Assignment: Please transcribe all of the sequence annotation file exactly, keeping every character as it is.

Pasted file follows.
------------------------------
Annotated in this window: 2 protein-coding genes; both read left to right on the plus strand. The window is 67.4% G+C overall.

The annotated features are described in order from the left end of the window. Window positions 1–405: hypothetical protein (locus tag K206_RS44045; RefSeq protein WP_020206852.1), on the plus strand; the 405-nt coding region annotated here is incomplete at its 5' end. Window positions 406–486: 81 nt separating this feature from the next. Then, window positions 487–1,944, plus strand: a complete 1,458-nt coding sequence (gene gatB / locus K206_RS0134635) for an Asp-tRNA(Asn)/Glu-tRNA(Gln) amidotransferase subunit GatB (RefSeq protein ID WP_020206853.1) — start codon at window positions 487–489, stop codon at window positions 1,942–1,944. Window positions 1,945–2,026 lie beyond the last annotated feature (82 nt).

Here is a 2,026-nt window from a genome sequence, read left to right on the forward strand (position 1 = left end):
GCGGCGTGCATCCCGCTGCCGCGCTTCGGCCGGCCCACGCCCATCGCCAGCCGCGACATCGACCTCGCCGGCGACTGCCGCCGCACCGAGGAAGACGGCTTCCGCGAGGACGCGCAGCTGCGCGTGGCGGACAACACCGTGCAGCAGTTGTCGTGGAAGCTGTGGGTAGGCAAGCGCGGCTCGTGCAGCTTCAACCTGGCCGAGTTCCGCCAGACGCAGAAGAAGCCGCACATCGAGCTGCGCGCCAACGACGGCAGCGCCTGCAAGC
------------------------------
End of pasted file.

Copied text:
Annotated in this window: 2 protein-coding genes; both read left to right on the plus strand. The window is 67.4% G+C overall.

The annotated features are described in order from the left end of the window. Window positions 1–405: hypothetical protein (locus tag K206_RS44045; RefSeq protein WP_020206852.1), on the plus strand; the 405-nt coding region annotated here is incomplete at its 5' end. Window positions 406–486: 81 nt separating this feature from the next. Then, window positions 487–1,944, plus strand: a complete 1,458-nt coding sequence (gene gatB / locus K206_RS0134635) for an Asp-tRNA(Asn)/Glu-tRNA(Gln) amidotransferase subunit GatB (RefSeq protein ID WP_020206853.1) — start codon at window positions 487–489, stop codon at window positions 1,942–1,944. Window positions 1,945–2,026 lie beyond the last annotated feature (82 nt).

Here is a 2,026-nt window from a genome sequence, read left to right on the forward strand (position 1 = left end):
GCGGCGTGCATCCCGCTGCCGCGCTTCGGCCGGCCCACGCCCATCGCCAGCCGCGACATCGACCTCGCCGGCGACTGCCGCCGCACCGAGGAAGACGGCTTCCGCGAGGACGCGCAGCTGCGCGTGGCGGACAACACCGTGCAGCAGTTGTCGTGGAAGCTGTGGGTAGGCAAGCGCGGCTCGTGCAGCTTCAACCTGGCCGAGTTCCGCCAGACGCAGAAGAAGCCGCACATCGAGCTGCGCGCCAACGACGGCAGCGCCTGCAAGC